Gastric bypass surgery is remarkably effective at promoting weight-loss (it cuts the long-term risk of early death from morbid obesity by 40%), and it's long been presumed that the major action by which it worked was that, by bypassing the parts of the gut where most food absorbtion takes place, it limited the calories that subjects' bodies could harvest from the food they ate.
An NIH-funded study published this week in Nature's journal of the International Society for Microbial Ecology (Sci-Hub mirror), researchers find that most (and possibly all) of the weight-loss can be attributed to a better, more diverse gut microbiome following the surgery, which they attribute to a reduction in gut acidity, which makes the gut more hospitable to bacteria that are associated with weight-loss.
The study involved fewer than 100 subjects, and will need replication at scale, obviously.
That means if you could find another way to make the gut a happy home for these waste-trimming microbes, you could get the same outcome without the dangers of surgery.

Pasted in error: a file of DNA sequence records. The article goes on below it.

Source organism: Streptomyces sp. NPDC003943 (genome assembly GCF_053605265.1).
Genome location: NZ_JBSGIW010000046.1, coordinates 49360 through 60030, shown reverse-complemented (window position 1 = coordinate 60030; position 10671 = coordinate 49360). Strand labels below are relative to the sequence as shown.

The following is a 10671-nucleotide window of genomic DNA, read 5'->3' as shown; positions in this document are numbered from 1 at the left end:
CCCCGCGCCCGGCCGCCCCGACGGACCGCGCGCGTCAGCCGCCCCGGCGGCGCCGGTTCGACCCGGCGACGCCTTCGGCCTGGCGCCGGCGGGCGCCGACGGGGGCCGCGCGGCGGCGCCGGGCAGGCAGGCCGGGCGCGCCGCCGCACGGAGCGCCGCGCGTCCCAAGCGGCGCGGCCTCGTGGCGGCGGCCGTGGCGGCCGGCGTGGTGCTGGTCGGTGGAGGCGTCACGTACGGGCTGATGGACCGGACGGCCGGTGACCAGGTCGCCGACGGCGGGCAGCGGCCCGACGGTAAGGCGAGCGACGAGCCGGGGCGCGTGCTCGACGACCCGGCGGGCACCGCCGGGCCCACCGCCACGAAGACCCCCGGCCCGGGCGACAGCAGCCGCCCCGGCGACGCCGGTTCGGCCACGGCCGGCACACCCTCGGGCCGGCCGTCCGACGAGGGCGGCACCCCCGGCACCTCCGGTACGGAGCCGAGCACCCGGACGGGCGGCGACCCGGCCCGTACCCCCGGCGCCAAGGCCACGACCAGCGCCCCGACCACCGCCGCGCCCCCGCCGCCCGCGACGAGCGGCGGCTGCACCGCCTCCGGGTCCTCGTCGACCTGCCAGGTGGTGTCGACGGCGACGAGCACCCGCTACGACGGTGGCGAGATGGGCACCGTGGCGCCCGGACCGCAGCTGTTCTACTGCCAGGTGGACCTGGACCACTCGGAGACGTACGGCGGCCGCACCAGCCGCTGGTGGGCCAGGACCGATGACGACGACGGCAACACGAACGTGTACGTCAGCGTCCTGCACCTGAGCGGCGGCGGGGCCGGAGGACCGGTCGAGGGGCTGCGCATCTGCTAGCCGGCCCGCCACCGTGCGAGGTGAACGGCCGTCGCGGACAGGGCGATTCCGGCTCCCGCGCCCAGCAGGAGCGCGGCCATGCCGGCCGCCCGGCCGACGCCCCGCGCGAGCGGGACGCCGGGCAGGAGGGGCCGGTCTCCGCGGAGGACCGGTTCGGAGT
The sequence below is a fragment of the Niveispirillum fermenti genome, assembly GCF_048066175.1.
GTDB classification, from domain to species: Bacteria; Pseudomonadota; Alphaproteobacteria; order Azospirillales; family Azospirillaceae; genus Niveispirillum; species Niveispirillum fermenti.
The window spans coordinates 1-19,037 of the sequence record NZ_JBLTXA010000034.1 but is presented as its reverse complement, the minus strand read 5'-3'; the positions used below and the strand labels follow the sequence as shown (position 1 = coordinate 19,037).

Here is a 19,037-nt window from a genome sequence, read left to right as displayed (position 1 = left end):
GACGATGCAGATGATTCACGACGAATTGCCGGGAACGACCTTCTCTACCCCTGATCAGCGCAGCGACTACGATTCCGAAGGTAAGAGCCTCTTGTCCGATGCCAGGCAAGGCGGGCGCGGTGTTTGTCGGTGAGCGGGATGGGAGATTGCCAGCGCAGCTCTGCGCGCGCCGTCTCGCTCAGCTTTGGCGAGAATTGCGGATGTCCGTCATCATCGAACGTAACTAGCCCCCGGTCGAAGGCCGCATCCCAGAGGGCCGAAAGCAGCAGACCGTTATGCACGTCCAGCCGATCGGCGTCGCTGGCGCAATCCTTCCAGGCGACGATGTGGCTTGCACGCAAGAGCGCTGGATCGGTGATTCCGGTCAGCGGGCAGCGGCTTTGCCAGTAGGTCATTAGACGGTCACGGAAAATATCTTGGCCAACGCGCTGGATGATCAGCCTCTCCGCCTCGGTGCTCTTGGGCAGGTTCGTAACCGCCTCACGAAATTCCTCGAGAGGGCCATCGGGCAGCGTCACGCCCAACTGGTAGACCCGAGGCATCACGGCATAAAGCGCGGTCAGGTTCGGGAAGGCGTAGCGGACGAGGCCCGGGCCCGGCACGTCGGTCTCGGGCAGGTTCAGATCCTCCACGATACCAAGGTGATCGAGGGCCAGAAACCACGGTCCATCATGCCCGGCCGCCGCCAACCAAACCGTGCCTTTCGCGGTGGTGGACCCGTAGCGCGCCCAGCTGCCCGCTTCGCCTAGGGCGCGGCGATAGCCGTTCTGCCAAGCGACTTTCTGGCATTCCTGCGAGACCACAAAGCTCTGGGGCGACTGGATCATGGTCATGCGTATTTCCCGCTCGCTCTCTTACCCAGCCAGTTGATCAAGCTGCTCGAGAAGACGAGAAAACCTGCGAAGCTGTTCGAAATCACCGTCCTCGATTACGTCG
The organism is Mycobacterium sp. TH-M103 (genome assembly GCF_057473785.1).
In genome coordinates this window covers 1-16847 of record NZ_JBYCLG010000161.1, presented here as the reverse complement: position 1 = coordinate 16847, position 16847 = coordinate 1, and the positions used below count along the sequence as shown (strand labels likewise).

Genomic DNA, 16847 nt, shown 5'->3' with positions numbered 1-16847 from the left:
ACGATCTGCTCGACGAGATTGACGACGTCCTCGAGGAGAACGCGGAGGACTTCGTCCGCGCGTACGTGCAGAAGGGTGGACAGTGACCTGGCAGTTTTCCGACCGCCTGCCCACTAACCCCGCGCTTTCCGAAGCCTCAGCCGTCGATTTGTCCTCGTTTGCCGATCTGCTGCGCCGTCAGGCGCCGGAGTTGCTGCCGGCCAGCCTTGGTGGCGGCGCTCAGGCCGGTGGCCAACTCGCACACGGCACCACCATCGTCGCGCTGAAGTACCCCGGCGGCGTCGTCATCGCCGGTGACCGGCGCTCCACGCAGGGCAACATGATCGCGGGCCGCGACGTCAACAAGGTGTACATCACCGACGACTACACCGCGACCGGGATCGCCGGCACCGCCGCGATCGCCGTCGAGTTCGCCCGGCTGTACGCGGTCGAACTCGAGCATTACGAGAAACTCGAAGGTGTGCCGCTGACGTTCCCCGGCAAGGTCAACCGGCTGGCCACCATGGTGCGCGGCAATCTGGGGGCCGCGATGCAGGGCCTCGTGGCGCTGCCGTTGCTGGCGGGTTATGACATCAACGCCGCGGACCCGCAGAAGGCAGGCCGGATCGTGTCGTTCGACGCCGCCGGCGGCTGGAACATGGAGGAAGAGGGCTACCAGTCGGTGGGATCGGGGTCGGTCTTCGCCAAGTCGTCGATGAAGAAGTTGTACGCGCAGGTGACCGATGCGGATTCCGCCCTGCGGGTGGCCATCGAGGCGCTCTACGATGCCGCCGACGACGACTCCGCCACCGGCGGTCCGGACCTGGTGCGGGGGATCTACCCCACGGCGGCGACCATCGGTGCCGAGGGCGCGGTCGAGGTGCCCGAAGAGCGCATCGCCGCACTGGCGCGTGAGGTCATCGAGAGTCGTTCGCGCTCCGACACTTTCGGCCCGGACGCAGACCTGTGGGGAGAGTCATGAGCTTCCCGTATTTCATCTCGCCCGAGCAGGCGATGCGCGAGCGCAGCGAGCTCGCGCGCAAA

"My vision is to figure out a way to first treat the gut to create the right environment to for this microbiome to establish itself," says Krajmalnik-Brown. "The end goal is to come up with a probiotic that can be used to enhance weight loss instead of surgery, because surgery is risky." Only about 1 in 1,000 people who go in for bariatric surgery don't make it out, but the more obese you are the more dangerous it is to go under the knife at all.
Obesity Surgery May Work by Remaking Your Gut Microbiome [Megan Molteni/Wired]
Distinctive microbiomes and metabolites linked with
weight loss after gastric bypass, but not gastric
banding [Zehra Esra Ilhan1, John K DiBaise, Nancy G Isern, David W Hoyt, Andrew K Marcus, Dae-Wook Kang, Michael D Crowell, Bruce E Rittmann and Rosa Krajmalnik-Brown/International Society for Microbial Ecology] [Sci-Hub mirror]